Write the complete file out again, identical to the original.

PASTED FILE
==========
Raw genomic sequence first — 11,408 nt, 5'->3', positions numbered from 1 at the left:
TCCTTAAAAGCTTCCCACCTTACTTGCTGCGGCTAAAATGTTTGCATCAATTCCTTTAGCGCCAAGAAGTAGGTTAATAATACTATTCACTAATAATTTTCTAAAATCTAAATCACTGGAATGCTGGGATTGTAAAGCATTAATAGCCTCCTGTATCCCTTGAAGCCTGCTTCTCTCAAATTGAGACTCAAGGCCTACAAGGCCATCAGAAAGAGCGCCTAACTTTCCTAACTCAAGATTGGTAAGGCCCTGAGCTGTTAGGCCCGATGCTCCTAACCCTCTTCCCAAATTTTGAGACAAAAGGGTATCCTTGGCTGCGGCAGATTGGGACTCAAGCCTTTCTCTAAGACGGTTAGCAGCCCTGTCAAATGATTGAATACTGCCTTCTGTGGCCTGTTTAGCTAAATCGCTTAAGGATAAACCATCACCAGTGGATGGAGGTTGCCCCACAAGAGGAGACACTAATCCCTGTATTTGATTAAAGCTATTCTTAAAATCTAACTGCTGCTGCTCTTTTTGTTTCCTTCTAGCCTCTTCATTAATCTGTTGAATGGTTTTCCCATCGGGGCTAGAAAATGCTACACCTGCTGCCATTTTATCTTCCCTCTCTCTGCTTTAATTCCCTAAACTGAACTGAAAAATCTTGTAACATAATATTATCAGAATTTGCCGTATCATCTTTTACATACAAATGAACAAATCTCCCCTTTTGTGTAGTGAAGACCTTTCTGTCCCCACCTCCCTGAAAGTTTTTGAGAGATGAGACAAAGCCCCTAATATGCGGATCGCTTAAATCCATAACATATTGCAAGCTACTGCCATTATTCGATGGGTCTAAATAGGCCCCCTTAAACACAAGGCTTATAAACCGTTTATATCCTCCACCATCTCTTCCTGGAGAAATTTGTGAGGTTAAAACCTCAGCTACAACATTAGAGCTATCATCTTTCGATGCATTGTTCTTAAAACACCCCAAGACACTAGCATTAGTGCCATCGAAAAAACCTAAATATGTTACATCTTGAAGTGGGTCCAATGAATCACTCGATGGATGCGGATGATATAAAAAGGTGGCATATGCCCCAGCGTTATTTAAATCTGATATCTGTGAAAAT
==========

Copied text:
Raw genomic sequence first — 11,408 nt, 5'->3', positions numbered from 1 at the left:
TCCTTAAAAGCTTCCCACCTTACTTGCTGCGGCTAAAATGTTTGCATCAATTCCTTTAGCGCCAAGAAGTAGGTTAATAATACTATTCACTAATAATTTTCTAAAATCTAAATCACTGGAATGCTGGGATTGTAAAGCATTAATAGCCTCCTGTATCCCTTGAAGCCTGCTTCTCTCAAATTGAGACTCAAGGCCTACAAGGCCATCAGAAAGAGCGCCTAACTTTCCTAACTCAAGATTGGTAAGGCCCTGAGCTGTTAGGCCCGATGCTCCTAACCCTCTTCCCAAATTTTGAGACAAAAGGGTATCCTTGGCTGCGGCAGATTGGGACTCAAGCCTTTCTCTAAGACGGTTAGCAGCCCTGTCAAATGATTGAATACTGCCTTCTGTGGCCTGTTTAGCTAAATCGCTTAAGGATAAACCATCACCAGTGGATGGAGGTTGCCCCACAAGAGGAGACACTAATCCCTGTATTTGATTAAAGCTATTCTTAAAATCTAACTGCTGCTGCTCTTTTTGTTTCCTTCTAGCCTCTTCATTAATCTGTTGAATGGTTTTCCCATCGGGGCTAGAAAATGCTACACCTGCTGCCATTTTATCTTCCCTCTCTCTGCTTTAATTCCCTAAACTGAACTGAAAAATCTTGTAACATAATATTATCAGAATTTGCCGTATCATCTTTTACATACAAATGAACAAATCTCCCCTTTTGTGTAGTGAAGACCTTTCTGTCCCCACCTCCCTGAAAGTTTTTGAGAGATGAGACAAAGCCCCTAATATGCGGATCGCTTAAATCCATAACATATTGCAAGCTACTGCCATTATTCGATGGGTCTAAATAGGCCCCCTTAAACACAAGGCTTATAAACCGTTTATATCCTCCACCATCTCTTCCTGGAGAAATTTGTGAGGTTAAAACCTCAGCTACAACATTAGAGCTATCATCTTTCGATGCATTGTTCTTAAAACACCCCAAGACACTAGCATTAGTGCCATCGAAAAAACCTAAATATGTTACATCTTGAAGTGGGTCCAATGAATCACTCGATGGATGCGGATGATATAAAAAGGTGGCATATGCCCCAGCGTTATTTAAATCTGATATCTGTGAAAAT